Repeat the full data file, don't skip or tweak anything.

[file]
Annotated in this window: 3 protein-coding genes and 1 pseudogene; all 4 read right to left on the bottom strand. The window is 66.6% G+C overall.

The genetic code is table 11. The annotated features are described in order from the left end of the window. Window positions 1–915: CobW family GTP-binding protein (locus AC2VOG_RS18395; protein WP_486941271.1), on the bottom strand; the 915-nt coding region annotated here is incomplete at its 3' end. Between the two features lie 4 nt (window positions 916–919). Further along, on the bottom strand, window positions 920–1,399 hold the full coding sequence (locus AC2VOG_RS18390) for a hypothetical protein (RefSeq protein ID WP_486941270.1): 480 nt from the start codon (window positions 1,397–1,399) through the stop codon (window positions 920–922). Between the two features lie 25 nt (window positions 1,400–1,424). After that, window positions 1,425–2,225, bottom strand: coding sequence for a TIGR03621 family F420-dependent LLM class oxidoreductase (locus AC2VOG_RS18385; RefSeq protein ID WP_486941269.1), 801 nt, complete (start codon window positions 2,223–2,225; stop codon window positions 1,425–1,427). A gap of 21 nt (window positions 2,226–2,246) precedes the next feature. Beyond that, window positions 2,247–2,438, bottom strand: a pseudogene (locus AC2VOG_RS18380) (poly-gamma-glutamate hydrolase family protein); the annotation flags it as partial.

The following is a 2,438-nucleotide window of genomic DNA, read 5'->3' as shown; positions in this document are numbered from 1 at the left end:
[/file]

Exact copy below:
Annotated in this window: 3 protein-coding genes and 1 pseudogene; all 4 read right to left on the bottom strand. The window is 66.6% G+C overall.

The genetic code is table 11. The annotated features are described in order from the left end of the window. Window positions 1–915: CobW family GTP-binding protein (locus AC2VOG_RS18395; protein WP_486941271.1), on the bottom strand; the 915-nt coding region annotated here is incomplete at its 3' end. Between the two features lie 4 nt (window positions 916–919). Further along, on the bottom strand, window positions 920–1,399 hold the full coding sequence (locus AC2VOG_RS18390) for a hypothetical protein (RefSeq protein ID WP_486941270.1): 480 nt from the start codon (window positions 1,397–1,399) through the stop codon (window positions 920–922). Between the two features lie 25 nt (window positions 1,400–1,424). After that, window positions 1,425–2,225, bottom strand: coding sequence for a TIGR03621 family F420-dependent LLM class oxidoreductase (locus AC2VOG_RS18385; RefSeq protein ID WP_486941269.1), 801 nt, complete (start codon window positions 2,223–2,225; stop codon window positions 1,425–1,427). A gap of 21 nt (window positions 2,226–2,246) precedes the next feature. Beyond that, window positions 2,247–2,438, bottom strand: a pseudogene (locus AC2VOG_RS18380) (poly-gamma-glutamate hydrolase family protein); the annotation flags it as partial.

The following is a 2,438-nucleotide window of genomic DNA, read 5'->3' as shown; positions in this document are numbered from 1 at the left end: